By Washington Governor Chris Gregoire
Along with Secretary of Health Mary Selecky, I have announced a series of new emergency efforts to help curb the state’s whooping cough epidemic. The bottom line is that adults and teens need to be vaccinated, or get a booster shot, to prevent additional infections. Whooping cough poses a very significant — and possibly fatal — threat to young children and infants. And it is a disease most often passed on by infected adults who do not have up-to-date vaccinations.
Washington state is experiencing its worst whooping cough outbreak since the 1940s. The number of cases has been growing at an alarming rate — this time last year we had about 100 cases of whooping cough, today we have well over 1,100 cases and growing. Because not all cases are reported, the number is likely much higher.
We are stepping up efforts to do one thing — urge Washington teenagers and adults to get vaccinated. We’ve put $300,000 toward increased public awareness and outreach efforts and we are increasing the supply of available vaccinations. I’ve asked Secretary Selecky and the Department of Health to ramp up education efforts and make certain that every citizen, in every corner of the state, is vaccinated. I have authorized use of the Governor’s emergency fund to help make that happen.
Along with our federal partners at the Centers for Disease Control, we are also taking immediate action to provide 27,000 doses of whooping cough vaccinations for uninsured adults. We have already purchased enough vaccination for all children up to age 19.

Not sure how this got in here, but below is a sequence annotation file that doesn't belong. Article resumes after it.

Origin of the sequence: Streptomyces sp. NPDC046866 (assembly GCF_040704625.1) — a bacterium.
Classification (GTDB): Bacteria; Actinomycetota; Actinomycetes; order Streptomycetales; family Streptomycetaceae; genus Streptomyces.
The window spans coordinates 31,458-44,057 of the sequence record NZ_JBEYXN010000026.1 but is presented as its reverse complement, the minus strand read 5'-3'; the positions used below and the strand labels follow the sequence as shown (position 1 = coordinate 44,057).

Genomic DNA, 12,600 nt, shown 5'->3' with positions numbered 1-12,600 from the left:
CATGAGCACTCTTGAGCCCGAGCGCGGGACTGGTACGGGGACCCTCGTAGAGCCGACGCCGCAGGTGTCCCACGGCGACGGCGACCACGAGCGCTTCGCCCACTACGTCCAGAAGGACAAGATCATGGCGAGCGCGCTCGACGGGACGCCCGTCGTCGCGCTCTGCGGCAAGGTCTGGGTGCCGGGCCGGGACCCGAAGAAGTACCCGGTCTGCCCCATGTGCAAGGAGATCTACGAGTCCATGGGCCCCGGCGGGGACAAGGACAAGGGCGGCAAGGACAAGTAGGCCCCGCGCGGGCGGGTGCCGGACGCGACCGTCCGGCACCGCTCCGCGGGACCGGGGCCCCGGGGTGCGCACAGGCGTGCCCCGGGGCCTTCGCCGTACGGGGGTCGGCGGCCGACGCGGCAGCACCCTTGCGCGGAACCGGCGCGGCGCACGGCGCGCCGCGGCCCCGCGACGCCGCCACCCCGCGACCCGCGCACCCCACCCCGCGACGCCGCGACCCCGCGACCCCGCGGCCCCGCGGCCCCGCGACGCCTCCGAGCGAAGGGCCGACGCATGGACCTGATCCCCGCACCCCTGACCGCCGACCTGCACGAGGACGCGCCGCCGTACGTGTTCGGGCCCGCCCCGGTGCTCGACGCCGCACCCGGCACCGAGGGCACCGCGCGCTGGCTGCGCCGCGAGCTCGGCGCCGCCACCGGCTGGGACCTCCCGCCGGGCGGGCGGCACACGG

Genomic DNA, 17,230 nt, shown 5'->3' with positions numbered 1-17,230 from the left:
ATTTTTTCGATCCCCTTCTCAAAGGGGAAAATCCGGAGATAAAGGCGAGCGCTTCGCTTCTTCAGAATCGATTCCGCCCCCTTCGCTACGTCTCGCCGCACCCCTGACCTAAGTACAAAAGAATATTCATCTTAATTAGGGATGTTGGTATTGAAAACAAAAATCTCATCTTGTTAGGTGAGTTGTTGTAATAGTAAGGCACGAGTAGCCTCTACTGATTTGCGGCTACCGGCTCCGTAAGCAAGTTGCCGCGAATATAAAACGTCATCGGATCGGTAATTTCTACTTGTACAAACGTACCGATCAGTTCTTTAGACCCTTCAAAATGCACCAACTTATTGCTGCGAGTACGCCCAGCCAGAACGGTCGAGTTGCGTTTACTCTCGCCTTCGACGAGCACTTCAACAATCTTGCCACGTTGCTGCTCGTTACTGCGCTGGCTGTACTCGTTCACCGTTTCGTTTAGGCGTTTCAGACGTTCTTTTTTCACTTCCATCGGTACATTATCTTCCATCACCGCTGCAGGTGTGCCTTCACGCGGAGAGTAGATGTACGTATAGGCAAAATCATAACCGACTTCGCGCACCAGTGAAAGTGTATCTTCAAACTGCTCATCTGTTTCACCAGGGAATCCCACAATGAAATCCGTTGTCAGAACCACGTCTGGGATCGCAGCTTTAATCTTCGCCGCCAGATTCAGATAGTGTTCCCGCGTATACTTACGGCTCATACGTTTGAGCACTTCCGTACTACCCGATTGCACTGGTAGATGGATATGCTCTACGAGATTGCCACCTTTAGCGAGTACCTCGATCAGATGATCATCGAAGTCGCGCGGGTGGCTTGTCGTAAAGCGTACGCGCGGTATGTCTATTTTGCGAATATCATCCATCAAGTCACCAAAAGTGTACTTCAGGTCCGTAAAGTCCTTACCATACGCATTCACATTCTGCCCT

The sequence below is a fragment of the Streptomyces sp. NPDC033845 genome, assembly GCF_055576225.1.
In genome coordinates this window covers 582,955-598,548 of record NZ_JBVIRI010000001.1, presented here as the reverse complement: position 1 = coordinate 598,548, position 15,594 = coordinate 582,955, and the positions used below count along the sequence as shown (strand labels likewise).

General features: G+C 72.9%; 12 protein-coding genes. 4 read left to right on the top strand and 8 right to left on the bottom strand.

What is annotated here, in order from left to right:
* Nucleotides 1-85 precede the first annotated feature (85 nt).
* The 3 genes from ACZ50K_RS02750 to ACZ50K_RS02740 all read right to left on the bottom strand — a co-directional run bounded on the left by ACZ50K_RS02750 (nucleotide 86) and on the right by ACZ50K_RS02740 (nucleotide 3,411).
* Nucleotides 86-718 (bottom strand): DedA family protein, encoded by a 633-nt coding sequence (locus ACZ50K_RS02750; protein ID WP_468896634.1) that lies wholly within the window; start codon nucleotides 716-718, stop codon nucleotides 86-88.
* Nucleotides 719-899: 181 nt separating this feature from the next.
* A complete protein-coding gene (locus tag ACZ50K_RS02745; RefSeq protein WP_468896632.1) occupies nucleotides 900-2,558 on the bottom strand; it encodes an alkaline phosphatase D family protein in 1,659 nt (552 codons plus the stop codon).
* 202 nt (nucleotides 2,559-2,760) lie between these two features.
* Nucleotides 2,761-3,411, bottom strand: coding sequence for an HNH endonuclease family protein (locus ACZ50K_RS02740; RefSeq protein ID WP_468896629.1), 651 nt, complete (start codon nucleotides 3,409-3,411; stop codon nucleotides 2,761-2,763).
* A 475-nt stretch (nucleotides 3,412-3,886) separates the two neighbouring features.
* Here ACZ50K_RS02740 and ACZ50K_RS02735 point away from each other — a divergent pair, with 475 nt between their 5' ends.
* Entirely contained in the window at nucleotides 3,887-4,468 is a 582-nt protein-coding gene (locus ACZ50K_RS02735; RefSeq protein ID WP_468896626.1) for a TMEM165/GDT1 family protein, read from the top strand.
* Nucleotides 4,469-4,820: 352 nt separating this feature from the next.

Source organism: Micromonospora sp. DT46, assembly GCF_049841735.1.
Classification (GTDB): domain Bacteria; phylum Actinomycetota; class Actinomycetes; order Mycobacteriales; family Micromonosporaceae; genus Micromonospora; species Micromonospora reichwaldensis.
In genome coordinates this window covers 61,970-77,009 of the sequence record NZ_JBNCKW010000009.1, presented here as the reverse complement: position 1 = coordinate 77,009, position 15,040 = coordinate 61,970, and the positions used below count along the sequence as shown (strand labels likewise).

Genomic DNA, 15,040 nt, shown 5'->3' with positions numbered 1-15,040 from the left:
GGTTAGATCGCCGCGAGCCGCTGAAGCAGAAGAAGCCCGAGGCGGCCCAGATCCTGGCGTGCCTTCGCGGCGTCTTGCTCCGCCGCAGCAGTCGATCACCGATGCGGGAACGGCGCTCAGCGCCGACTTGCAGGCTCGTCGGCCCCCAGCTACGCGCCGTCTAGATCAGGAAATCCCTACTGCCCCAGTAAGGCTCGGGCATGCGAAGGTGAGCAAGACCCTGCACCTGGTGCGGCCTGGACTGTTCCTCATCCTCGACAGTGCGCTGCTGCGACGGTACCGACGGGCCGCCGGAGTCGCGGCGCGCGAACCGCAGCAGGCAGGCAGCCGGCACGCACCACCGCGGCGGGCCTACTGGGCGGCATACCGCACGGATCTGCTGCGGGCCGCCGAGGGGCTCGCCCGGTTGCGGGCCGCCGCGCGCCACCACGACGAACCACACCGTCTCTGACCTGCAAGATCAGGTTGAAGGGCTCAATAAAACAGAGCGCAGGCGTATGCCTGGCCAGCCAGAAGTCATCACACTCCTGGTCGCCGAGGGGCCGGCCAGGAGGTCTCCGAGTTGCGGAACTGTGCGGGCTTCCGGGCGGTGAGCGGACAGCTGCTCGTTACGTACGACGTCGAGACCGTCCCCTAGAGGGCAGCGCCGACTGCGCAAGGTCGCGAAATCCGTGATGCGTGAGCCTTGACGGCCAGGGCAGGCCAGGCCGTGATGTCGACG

I’m asking you to check with your medical provider to see if your vaccination is current. If not, please get one soon. One infection in the workplace can unsuspectingly infect the parent of a young child — and, as we’ve seen, that can have disastrous consequences. Thankfully, there have been no infant deaths in 2012 due to whooping cough. But, during the last two years, four babies in Washington died from this totally preventable disease. Already this year, 20 babies have been hospitalized.
Vaccinations are available through your doctor’s office, and many pharmacies and supermarket pharmacies are also offering vaccinations.
Thank you for stepping up to help prevent additional infections.
The above content reflects the opinions of the author and not necessarily the policies of the National Governors Association.